While most are in no hurry to see their summer come to a close, college football is right around the corner and we’ll soon be re-purposing the grills from corn on the cob and summer fare to autumn tailgating and it’s meaty smorgasbords.
Depending on the fan you talk to and their level of frustration, you’ll hear different opinions on the state of the Michigan football program.
Michigan is entering the fifth year under Jim Harbaugh after another 10-win season, his third season doing so with the program. That said, the team has finished every season under Harbaugh about as strong as Nic Cage’s acting career is rounding out, and that’s saying something.
To credit Harbaugh, he knew changes were needed if Michigan is to get over the looming juggernaut that is Ohio State. The most significant of those changes came with the hiring of Josh Gattis to run the offense.
Harbaugh has reiterated ad nauseum Gattis will have full control of the play-calling and scheme. This is something that has never happened on a Harbaugh-coached team, and would be akin to Garfield giving up lasagna and advocating for more Monday’s, so this will be something new to behold.
On defense, Shaun Nua takes over for the departed Greg Mattison, and Don Brown will run it back after fielding the No. 2 defense in the nation last year. That defense, however, was the primary reason Michigan faltered down the stretch, as OSU and Florida may have well as been lining up against 11 traffic cones the way it looked at some points. They will also have to replace a lot of production lost to the NFL, including three of the most productive talents in recent memory in Bush, Long, and Winovich, and one of the most athletically gifted in Rashan Gary.
With a new-look offense and a defense full of unknowns, it is difficult to predict how good this Michigan team is going to be. That being said, I am here with some lukewarm takes, and a few that rival the innards of freshly microwaved Hot Pocket.
Here are my five bold predictions for the 2019 Michigan football team, beginning with my coolest take, and moving up to the real sizzlers.
5. Shea Patterson will set the single-season passing touchdown record at U-M
It might be tough for Patterson to surpass John Navarre’s 3,331 passing yards during the 2003 season (Patterson had 2,600 in 2018), but you can all but lock it in that he will break Elvis Grbac’s single-season touchdown record. Grbac threw 25 touchdowns during the 1991 campaign, a nearly laughable 19 of which went to Desmond Howard.
Patterson was able to hit 22 touchdowns last season, and that was with an offense designed shortly after the invention of the cotton gin, and a banged up receiver corps for most of the year. Now Patterson will have the luxury of throwing to, what I believe, are three future NFL players in Nico Collins, Donovan Peoples-Jones and Tarik Black. Ronnie Bell and Nick Eubanks would also start on 90 percent of college teams.
Not only is Shea going to etch his name into the Michigan record books, he may just obliterate the previous record in 2019. Of all my picks, this is my lock.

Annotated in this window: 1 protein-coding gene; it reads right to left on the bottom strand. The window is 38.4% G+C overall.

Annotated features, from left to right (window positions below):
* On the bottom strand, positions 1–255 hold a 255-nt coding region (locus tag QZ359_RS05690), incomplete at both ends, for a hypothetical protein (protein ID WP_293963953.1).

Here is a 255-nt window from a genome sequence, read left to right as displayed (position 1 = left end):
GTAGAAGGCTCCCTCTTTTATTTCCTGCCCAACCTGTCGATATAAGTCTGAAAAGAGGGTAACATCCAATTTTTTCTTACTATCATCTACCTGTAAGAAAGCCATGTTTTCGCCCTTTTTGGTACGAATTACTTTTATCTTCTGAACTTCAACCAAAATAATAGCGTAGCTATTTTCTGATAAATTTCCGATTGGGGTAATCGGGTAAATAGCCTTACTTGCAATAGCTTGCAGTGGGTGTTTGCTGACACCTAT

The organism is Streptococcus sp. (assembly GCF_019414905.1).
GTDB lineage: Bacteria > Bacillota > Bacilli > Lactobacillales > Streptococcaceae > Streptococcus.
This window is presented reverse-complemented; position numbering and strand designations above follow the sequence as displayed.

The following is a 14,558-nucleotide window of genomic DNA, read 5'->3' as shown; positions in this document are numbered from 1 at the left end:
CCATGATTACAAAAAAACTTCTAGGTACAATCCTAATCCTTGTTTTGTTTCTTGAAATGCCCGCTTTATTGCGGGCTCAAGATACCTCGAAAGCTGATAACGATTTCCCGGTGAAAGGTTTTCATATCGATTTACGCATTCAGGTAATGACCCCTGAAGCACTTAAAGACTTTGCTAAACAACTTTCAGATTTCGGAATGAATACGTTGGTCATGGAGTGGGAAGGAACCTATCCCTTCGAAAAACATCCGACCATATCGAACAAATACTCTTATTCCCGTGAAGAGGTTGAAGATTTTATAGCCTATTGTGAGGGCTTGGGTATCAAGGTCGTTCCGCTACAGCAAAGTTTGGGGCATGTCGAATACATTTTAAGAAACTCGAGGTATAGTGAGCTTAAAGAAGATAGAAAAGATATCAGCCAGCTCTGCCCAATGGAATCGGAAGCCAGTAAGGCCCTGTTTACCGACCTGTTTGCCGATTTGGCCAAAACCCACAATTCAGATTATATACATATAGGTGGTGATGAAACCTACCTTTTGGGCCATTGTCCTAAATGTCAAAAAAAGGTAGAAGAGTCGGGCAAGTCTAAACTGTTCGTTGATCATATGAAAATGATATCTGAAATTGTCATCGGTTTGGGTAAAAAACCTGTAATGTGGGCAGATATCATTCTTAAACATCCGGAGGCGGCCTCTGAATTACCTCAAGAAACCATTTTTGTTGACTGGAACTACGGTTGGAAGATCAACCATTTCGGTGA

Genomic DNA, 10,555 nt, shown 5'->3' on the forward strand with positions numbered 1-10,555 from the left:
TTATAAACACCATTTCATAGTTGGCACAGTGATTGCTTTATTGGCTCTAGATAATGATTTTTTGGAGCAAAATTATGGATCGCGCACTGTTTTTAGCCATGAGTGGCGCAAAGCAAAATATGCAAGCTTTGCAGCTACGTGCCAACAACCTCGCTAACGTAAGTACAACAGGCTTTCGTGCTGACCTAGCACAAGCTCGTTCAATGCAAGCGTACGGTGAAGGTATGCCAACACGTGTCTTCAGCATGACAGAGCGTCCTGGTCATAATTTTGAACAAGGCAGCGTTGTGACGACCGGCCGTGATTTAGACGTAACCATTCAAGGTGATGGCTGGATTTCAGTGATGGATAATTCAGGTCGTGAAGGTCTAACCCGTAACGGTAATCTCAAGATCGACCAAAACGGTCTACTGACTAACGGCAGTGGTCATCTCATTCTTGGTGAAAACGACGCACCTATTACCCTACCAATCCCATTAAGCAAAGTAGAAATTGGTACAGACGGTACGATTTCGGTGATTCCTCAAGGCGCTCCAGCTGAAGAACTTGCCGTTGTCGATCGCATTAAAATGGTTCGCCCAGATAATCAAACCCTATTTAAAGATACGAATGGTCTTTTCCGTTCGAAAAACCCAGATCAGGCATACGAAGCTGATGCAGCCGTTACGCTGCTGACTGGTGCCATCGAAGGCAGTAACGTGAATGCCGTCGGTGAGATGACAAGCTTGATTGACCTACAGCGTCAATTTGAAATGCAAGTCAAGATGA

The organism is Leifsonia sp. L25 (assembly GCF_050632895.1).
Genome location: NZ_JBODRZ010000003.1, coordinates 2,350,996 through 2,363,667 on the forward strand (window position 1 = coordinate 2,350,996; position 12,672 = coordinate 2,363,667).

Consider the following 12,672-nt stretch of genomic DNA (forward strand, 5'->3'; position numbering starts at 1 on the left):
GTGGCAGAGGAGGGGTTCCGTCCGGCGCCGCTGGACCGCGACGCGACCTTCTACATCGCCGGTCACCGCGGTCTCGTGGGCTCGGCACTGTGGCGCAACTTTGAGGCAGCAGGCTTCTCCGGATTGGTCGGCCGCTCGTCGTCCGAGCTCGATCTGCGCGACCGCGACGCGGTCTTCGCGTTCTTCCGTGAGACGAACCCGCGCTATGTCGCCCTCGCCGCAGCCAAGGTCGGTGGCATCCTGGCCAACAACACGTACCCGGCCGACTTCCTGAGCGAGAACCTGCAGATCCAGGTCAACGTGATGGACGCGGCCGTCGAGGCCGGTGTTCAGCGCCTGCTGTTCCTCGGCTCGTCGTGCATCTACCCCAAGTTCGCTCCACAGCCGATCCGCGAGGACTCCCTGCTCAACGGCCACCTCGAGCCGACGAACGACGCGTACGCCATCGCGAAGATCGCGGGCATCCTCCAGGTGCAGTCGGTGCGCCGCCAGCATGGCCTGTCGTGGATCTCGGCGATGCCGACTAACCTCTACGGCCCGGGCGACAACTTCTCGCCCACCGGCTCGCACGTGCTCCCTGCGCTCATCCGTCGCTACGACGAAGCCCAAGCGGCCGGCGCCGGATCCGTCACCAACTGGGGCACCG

4. Michigan will field another top 5 defense
This is only a somewhat bold prediction because of how we last left the Michigan defense, and the amount of talent lost on that side of the ball.
Michigan has to find a way to replace the production and leadership of Long, Gary, Bush, and the only man with hair that rivals a young Kurt Russell in Winovich. In all honesty, that is too tall a task to ask of this unit, but that is not to say there will be a major statistical drop-off there.
Michigan has recruited extremely well under Jim Harbaugh, and the defensive cupboard is far from bare talent wise.
The defensive line is right up there with receiver and quarterback for deepest position group on the team. Brown and Nua will be able to rotate about nine or 10 guys across the line without experiencing much drop in production. While the line might not have a clear cut star like Winovich or Gary, the overall depth may actually be improved from last year. If a star is going to emerge, bet on Kwity Paye, Aidan Hutchinson or CMU transfer Mike Danna.
At linebacker, Michigan will assuredly take a step back after losing the closest thing I’ve ever seen to a reef shark on land in Bush. Khaleke Hudson is back to man the Viper, and might be the overall emotional and organizational leader of the entire defense. Josh Ross hits people as though they just keyed his car. Josh Uche is too overlooked for my liking after a seven sack season, numbers which only one Michigan player (Taco Charlton) has surpassed since Brandon Graham. Beyond those mentioned, the linebacker position looks potentially thin.
The back end is going to need to take a step up to lock this prediction, as Lavert Hill and Josh Metellus are the only proven commodities back there. You would like to think Ambry Thomas is finally ready to take a leap in Year 3, and true freshman safety Dax Hill can come in right away, but the lack of experience on the back end is ultimately concerning.
The bottom line is this — so long as Brown is there and remembers that there is such a thing as zone coverage, this defense is going to once again be one of the best in the country.
3. Michigan will FINALLY beat Ohio State